For the majority of her career, Pushaw’s writing most often addressed the Georgian and Ukranian politics that had been the focus of most of her public work. But early in 2021, she published two polemics about Floridian politics that launched her into her current role. Writing in Human Events—a conservative publication relaunched in 2019 by former Breitbart editor in chief Raheem Kassam and lawyer Will Chamberlain—Pushaw first took issue with the media’s treatment of Rebekah Jones, the geographer who said she was fired from her position at the Florida Department of Health. The media, unable to square its bias against DeSantis’ tactics with the reality of the state’s covid-19 numbers, had latched onto a “fresh face to a ‘Narrative,’” Pushaw wrote before detailing the prior legal trouble and alleged personal issues she argued clouded Jones’ case:

According to The Narrative, Florida wasn’t supposed to be winning the fight against the pandemic. It’s full of high-risk seniors, teeming with tourists, and run by a Republican who is an unapologetic ally of former President Donald Trump. To liberal intelligentsia, the idea that DeSantis could handle COVID-19 better than mask-mandating lockdown enthusiasts like Andrew Cuomo or Gavin Newsom was unthinkable.

In another story, published a few months later in the same publication, Pushaw used a similar tactic to laud DeSantis’ leadership on covid-19, writing that Democrats and the media colluded to “weave a narrative of GOP corruption, inequality, and racism” about Florida’s governor. The day after the story published, Pushaw sent an email to DeSantis’ communications office asking for a job, where she has continued to use essentially the same tactics to this day.

Though Pushaw’s tweets before she worked for the state have been deleted, an 80-page document Rebekah Jones published on her website contain several screeenshots of Pushaw referring to her as a “pathological liar,” an “unstable grifter,” and indicating the geographer had made racist comments about a one-time boss. And even as a government official, Pushaw has used unconventional tactics, trolling reporters and insisting opponents of the government are intentionally obscuring crucial facts. In Mid-August, an Associated Press reporter published a story indicating that a major investor in Regeneron was among DeSantis’ biggest donors, raising questions about the governor’s continued endorsement of the drug. On Twitter, Pushaw republished the story asking her followers to “drag them” and “light them up,” ostensibly directing ire at the publication or the reporter himself. The AP subsequently sent an open letter to DeSantis urging him to end the harassment against their reporter, who said he’d received death threats as a consequence of the piece.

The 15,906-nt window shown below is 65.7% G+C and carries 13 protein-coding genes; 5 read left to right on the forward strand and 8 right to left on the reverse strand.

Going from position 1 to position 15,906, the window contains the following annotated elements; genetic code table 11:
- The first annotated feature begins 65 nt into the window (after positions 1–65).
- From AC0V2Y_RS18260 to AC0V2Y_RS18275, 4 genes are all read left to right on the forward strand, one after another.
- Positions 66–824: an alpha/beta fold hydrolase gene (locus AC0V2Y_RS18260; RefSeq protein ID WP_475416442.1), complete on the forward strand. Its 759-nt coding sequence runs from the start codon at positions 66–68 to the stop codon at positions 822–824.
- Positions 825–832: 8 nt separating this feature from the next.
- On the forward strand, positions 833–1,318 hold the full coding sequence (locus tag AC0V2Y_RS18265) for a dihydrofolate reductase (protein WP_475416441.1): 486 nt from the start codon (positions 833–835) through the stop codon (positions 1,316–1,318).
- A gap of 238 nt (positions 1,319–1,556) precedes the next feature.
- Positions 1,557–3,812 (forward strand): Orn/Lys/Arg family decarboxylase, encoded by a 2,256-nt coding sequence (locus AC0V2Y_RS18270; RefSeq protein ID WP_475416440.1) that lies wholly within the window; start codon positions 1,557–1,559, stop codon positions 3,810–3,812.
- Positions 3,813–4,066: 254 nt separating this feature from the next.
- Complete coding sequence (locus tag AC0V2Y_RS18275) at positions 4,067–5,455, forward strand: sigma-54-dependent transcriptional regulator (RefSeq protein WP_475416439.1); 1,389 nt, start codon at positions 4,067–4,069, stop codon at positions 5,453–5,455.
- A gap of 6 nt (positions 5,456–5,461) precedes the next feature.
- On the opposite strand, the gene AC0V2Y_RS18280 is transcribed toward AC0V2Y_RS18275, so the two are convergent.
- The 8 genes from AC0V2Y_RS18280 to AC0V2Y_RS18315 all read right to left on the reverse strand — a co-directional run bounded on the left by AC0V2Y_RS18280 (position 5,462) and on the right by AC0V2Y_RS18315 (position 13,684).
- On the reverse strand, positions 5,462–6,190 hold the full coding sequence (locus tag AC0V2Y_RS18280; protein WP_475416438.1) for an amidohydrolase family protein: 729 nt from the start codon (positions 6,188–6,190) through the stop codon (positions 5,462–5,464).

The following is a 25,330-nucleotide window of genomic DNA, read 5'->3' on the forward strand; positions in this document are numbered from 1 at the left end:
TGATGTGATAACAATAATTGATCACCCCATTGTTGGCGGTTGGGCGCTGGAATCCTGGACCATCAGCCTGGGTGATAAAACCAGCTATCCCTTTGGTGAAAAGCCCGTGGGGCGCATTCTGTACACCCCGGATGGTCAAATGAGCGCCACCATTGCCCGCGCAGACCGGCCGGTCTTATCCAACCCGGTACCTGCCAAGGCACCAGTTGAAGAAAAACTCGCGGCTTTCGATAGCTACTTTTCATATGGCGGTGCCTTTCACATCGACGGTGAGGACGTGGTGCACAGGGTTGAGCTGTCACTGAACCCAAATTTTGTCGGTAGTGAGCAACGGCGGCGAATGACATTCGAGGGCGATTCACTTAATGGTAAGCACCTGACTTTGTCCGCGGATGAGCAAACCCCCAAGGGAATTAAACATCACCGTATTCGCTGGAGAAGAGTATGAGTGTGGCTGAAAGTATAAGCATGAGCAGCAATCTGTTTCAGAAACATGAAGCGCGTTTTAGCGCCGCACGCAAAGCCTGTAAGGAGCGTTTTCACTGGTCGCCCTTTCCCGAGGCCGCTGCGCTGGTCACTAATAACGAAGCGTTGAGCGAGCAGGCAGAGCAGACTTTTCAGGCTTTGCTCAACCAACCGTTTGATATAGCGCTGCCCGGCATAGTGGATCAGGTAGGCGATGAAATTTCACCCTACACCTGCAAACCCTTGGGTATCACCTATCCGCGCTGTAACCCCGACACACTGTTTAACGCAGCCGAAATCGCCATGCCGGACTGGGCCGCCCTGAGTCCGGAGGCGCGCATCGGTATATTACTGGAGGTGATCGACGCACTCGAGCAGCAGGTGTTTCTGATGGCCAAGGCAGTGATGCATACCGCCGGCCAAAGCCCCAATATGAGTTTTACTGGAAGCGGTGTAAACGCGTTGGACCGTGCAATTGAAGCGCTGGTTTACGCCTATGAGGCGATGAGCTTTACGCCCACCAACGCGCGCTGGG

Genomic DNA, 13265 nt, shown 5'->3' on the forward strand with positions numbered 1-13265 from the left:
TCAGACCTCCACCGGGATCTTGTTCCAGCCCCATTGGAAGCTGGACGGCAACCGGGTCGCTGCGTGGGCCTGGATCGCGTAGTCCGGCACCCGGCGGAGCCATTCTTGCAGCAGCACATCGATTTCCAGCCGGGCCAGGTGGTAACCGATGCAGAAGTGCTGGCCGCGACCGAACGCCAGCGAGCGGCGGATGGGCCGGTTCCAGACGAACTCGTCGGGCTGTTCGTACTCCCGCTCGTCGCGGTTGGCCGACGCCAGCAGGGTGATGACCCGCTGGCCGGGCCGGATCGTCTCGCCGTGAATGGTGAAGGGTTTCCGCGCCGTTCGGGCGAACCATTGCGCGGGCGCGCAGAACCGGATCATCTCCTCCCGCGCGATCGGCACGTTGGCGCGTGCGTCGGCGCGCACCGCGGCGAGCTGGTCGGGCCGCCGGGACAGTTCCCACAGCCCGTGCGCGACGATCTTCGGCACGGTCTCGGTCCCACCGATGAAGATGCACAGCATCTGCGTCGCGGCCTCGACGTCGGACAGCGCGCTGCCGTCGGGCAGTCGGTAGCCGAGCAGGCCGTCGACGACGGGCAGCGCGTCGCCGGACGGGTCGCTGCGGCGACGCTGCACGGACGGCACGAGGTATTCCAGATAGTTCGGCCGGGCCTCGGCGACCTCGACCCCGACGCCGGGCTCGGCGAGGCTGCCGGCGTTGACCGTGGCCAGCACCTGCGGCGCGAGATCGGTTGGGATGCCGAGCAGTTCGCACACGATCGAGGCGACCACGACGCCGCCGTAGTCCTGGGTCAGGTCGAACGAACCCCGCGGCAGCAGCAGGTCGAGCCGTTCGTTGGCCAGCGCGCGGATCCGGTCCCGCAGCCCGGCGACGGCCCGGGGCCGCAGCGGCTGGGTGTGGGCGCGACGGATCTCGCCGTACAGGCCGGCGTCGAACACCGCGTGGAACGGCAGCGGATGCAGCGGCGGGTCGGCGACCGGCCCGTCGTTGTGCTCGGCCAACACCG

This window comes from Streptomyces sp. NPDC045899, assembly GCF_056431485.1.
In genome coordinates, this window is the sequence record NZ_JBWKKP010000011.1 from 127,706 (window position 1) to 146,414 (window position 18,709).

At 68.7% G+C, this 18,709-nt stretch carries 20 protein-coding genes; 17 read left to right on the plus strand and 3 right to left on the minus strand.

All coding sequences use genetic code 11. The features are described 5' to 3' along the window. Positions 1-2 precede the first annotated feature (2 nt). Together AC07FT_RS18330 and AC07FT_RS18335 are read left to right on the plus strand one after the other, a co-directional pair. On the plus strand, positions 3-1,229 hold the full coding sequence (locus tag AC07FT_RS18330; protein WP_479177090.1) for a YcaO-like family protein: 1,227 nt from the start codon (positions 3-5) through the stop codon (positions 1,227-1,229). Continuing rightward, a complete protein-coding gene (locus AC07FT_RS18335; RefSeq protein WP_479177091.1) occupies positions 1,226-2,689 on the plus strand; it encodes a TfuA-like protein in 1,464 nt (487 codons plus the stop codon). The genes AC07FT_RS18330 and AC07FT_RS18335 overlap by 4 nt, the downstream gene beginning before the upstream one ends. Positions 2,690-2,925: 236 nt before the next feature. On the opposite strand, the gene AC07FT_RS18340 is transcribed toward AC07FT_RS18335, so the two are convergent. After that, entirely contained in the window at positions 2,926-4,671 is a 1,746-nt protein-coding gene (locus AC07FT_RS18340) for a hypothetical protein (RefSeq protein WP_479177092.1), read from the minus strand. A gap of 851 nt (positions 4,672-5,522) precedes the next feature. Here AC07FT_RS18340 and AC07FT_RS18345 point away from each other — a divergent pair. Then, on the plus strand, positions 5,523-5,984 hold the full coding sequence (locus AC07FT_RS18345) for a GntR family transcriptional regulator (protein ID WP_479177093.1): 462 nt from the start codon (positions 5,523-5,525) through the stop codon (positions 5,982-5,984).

Pushaw did eventually delete the tweets. Though she hasn’t yet responded to Jezebel’s request for comment, she did recently address the episode on a conservative podcast. “AP, of course, got upset when people started calling them out and saying your story is fake,” she said. “Because of these inflammatory media narratives, the governor gets threats every day.”

In its story on Pushaw’s resumé, the Tampa Bay Times noted that the press secretary had “reinvented the position,” reimagining a subtle behind-the-scenes role as something more like propaganda—or, in the words of the Times, one of “the loudest pro-DeSantis drumbeats on the internet.” And Pushaw’s insistence on reducing all criticism to a conspiracy theory perpetuated by the liberal media or the “enforcers of the regime narrative” might feel absurd in aggregate, but it’s a rather well-established script for a party that’s become accustomed to playacting as a vulnerable and protected class. And, as countless Republicans have found over the last few years, it’s a wildly effective method. It’s probably the only logic that could render Ron DeSantis, a man who most recently failed to correct an anti-vax line at a press conference, as a righteous defender of public health.